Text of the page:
Last night we watched the DVD of Serenity, the movie/next episode of the Firefly television series. That series was cancelled after just 13 episodes but has been a big seller itself on DVD. But the movie was a surprise hit as well. And it was excellent by the way (well above average for an already good series).
What is interesting about this is that Firefly has been able to do what few before it have done: fail on free to air television and make money from a pay per view model. Of course, the biggest prior success for this model was Star Trek (and by this I mean the original series; also cancelled and later making a comeback at the movies).
With the cancellation of The West Wing, fans are lobbying for a similar move to pay per view. Their rationale is based on a simple back of the envelope calculation. It currently costs about $6 million to make a West Wing episode. That means that if you charged $1.99 per episode (as on iTunes) then you could break even with 2 million viewers (downloads). At the time of its cancellation there were an estimated 8 million viewers in the US alone, so the economics seem to stack up. (See this article in Slate for a discussion). Change the cast and use some bargaining power and you lower the costs making the case stronger.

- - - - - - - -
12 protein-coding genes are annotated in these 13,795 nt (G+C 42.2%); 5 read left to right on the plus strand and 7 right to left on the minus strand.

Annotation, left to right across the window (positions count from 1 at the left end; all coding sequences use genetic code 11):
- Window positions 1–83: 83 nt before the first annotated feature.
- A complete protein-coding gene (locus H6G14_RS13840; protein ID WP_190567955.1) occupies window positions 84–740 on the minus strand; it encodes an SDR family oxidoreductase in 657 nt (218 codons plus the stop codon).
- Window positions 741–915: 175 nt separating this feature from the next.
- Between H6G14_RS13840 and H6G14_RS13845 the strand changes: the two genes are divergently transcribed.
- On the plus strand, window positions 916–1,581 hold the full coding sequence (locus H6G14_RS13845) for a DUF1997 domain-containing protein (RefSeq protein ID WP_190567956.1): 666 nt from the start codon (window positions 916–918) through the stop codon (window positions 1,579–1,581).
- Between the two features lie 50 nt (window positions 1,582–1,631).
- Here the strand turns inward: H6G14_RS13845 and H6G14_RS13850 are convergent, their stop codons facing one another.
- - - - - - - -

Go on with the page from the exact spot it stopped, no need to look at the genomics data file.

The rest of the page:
Sadly, however, while this logic seems compelling, there is a really big difference between 8 million viewers who don't have to pay and 2 million viewers who do. Let's imagine that there is a price to be paid to watch a program on television (say a generous 20 cents). Then for a 1000 percent increase in price, demand would only have to fall by less than three quarters to make the economics worse. In a crude calculation, that translates to a price elasticity of demand of the order of 0.075; making it one of the most inelastic goods pretty much ever. This seems pretty implausible.
Now, I for one would be happy to pay $1.99 or more to watch the West Wing. But I am not sure the market will. But a West Wing movie, that is perhaps another matter. We will need to wait and see.